While companies are not required by federal law to provide severance pay to terminated employees, many voluntarily choose to do so. This brings up a crucial question for HR experts: How is severance pay determined?
Providing departing employees with a financial cushion of course helps smooth these workers’ transitions to new jobs, but the practice benefits the company too. Severance pay helps organizations maintain more positive relationships with departing employees, thereby protecting employer brand and forestalling litigation. If a company does not provide severance pay, other costs often go up due to a higher cost-per-hire, an increased number of wrongful termination claims, and a shrinking customer base. In some cases, employees who haven’t been provided with severance pay have organized walkouts and drawn negative media attention.
Because job review sites and social media are widely used today, severance packages have become especially important for companies to offer. Laid-off employees who feel they were underappreciated or undercompensated may post negative reviews and updates on Glassdoor, Facebook, and other social media platforms. Such opinions can hurt your employer brand, as they may be some of the first descriptions of your company seen by customers and job candidates who research your organization. This can have significant impacts on your bottom line. Harvard Business Review found that a bad reputation costs companies about $4,723 more per hire.
All of these reasons serve as strong incentives for companies to offer severance pay. Of course, one other big reason many companies choose to offer severance pay is due to a sincere desire to do the right thing for their employees. Most American workers need financial help in the event of a job loss. CareerArc’s Layoff Anxiety Study found that 47% of American workers are ill-prepared for a potential layoff. Providing a severance package to support these employees during this difficult time could make the difference between a relatively painless job change and a major financial hardship. As Entrepreneur points out, providing severance pay shows “you have some level of regard for [your departing employees] and will not leave them high and dry.”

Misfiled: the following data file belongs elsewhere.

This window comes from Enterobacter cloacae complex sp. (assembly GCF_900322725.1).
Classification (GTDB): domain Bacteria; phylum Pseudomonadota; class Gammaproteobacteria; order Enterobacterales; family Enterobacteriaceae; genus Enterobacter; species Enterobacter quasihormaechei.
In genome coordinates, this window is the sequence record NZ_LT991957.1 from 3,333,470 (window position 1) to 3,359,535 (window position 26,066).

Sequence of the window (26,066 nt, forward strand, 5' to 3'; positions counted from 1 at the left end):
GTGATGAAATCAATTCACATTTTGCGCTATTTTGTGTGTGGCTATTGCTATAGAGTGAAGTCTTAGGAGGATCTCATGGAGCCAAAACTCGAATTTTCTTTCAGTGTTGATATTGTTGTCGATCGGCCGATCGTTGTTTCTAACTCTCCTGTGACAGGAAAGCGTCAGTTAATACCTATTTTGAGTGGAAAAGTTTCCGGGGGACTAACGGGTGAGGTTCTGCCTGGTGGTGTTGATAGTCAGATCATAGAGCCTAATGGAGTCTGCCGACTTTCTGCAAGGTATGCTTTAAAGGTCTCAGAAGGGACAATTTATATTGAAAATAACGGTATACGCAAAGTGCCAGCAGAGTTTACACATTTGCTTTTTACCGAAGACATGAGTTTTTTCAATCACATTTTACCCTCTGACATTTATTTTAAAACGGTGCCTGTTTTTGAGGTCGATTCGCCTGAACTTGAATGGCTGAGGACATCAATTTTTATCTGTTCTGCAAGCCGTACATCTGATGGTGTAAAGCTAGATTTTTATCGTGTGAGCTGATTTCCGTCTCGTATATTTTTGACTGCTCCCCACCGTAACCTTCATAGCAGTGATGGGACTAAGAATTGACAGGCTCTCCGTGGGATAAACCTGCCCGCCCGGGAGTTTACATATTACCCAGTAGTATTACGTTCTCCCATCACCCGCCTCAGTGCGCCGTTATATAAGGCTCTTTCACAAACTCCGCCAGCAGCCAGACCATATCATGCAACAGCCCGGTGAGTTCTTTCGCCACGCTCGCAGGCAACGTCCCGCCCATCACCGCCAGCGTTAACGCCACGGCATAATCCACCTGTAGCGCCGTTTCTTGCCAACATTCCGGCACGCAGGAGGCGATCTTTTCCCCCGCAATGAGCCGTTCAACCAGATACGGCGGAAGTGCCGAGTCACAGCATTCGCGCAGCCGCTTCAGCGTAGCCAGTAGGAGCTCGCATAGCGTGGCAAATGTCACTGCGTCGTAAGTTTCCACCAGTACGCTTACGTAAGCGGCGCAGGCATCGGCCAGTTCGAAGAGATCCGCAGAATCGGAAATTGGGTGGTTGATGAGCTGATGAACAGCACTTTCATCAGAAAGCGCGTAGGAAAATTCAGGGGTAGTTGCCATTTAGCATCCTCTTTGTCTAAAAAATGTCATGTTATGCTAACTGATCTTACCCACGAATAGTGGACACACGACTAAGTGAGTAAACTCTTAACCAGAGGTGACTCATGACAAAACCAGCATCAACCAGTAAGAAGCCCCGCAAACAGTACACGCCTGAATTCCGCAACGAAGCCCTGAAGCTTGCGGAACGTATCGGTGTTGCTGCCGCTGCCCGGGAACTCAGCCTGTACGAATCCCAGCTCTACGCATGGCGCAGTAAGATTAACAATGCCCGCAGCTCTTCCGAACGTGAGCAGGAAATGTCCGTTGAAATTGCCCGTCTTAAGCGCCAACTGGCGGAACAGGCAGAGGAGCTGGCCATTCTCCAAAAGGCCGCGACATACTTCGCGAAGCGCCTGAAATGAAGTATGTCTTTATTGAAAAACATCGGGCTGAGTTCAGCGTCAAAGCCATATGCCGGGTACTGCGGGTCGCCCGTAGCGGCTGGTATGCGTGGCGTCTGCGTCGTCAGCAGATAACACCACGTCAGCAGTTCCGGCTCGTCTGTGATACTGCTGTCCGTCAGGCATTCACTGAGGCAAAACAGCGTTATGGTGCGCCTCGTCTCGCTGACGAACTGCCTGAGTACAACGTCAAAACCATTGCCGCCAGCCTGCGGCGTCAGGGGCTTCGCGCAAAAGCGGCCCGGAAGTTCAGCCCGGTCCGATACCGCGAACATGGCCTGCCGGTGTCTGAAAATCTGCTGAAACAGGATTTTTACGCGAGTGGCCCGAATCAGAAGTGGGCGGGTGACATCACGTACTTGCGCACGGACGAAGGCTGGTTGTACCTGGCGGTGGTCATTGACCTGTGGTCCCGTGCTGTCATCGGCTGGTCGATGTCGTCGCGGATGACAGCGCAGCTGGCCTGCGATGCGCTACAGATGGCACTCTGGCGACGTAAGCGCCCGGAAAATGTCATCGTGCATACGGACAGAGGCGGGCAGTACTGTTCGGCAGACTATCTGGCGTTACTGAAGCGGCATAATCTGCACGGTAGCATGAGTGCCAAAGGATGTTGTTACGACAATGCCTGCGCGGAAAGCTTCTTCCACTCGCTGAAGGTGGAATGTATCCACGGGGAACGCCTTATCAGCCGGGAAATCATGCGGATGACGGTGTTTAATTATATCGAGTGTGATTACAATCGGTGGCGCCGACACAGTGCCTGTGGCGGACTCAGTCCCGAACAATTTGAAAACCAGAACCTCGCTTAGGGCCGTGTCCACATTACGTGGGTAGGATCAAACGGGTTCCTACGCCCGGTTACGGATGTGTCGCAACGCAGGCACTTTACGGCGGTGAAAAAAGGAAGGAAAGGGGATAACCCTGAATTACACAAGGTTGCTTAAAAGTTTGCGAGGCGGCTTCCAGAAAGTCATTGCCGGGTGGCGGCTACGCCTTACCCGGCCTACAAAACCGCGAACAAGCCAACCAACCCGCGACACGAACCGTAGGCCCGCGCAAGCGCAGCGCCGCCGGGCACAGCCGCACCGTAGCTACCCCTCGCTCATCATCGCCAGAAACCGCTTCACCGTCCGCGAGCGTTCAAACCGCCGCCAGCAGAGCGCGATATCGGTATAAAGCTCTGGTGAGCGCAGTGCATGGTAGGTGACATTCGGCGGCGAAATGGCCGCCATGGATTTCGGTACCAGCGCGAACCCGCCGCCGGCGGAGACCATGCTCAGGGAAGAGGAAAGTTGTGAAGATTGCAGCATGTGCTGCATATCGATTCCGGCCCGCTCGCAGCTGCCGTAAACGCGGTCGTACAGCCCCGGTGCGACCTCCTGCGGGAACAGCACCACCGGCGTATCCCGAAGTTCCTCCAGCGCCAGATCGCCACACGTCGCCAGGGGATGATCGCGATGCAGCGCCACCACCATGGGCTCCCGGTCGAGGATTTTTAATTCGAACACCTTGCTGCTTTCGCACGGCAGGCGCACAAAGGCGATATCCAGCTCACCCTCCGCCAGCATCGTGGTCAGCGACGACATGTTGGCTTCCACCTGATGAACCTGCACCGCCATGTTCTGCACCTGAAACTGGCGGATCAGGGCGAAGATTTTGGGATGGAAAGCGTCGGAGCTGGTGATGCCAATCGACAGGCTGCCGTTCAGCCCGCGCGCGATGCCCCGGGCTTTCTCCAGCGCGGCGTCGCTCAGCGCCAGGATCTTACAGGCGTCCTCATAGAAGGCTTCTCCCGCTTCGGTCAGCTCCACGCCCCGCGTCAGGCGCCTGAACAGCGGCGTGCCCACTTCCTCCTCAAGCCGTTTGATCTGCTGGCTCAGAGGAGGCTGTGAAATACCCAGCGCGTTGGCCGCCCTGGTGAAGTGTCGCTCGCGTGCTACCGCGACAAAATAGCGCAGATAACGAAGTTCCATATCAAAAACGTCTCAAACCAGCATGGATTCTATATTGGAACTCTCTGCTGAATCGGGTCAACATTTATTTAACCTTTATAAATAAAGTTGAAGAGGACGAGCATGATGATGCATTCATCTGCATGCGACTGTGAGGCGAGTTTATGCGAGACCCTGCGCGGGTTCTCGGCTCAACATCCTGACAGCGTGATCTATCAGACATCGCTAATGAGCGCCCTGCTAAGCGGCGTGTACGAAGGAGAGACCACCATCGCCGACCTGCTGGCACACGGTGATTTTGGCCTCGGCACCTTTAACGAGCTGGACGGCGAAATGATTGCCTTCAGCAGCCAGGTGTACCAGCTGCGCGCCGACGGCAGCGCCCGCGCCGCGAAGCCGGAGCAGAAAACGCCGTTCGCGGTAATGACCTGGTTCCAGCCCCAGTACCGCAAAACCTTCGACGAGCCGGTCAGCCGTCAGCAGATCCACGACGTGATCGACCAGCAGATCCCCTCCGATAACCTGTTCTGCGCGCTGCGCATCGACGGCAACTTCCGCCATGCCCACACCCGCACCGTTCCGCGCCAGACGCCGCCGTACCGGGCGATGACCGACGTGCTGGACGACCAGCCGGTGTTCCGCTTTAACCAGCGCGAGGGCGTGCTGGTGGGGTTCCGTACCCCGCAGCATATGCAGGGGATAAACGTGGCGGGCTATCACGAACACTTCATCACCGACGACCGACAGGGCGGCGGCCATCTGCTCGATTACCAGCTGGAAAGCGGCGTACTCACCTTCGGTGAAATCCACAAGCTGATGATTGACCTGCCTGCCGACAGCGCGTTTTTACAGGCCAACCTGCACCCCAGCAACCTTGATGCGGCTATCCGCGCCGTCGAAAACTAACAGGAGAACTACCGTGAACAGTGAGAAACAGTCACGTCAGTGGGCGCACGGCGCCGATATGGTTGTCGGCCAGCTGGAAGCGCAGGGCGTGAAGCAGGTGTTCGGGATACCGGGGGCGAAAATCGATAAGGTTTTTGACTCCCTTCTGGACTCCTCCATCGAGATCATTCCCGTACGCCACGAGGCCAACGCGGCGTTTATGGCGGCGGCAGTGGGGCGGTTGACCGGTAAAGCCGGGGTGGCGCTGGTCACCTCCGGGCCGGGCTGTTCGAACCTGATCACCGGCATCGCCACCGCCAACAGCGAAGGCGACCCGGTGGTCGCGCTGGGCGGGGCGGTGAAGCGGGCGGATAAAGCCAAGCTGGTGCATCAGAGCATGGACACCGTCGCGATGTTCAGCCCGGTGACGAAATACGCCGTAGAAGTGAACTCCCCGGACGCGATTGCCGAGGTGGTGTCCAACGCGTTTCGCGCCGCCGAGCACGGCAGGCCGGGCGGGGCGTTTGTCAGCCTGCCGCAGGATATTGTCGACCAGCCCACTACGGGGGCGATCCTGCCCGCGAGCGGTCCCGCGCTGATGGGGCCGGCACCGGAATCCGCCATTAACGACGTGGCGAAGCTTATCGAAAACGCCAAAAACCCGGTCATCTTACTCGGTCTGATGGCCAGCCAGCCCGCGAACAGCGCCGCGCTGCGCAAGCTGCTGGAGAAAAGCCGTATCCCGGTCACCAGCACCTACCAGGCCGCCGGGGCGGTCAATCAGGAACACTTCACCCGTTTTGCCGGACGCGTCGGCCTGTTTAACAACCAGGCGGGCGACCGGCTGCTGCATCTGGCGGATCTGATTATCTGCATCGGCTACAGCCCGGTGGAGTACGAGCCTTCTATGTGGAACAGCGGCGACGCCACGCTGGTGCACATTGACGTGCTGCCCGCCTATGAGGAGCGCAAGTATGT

How is severance pay determined
If your company chooses to provide severance pay to terminated employees, it’s a good idea to create a plan to decide how severance pay is determined. A clear plan will let you avoid having to enter into individual negotiations to determine each affected employee’s salary. In addition, a plan helps maintain fairness and consistency across your organization.
Here are the main factors to consider when deciding how severance pay is determined at your company.
Reason for termination
The primary time your organization should consider providing severance pay is in the case of a layoff or reduction in force. Usually, severance pay is given during a layoff notification meeting to employees who are laid off. If an employee leaves the company voluntarily, or if the employee is fired for cause, companies do not customarily offer severance pay.
In the case of executives and senior-level management, however, many companies still often extend severance pay even if the employee is being terminated for reasons other than a layoff. This is due to preexisting agreements the company may have with the employee, the general expectations of a severance package by employees at this level, and the increased potential for litigation.
Length of employee’s service
As a general rule, companies provide between one to four weeks of pay per year an employee has been with the company. This recognizes and rewards the loyalty and contribution of the employees who have been with an organization for a longer period of time.
Employee’s position in your organization
Severance pay is also often tied to an employee’s position in the hierarchy of the company. For example, entry-level employees might be given one week of pay per year worked, while senior-level employees might be offered a month of pay per year of service. Mid-level employees might expect two to three weeks, while CEOs and other C-suite employees may expect even more compensation.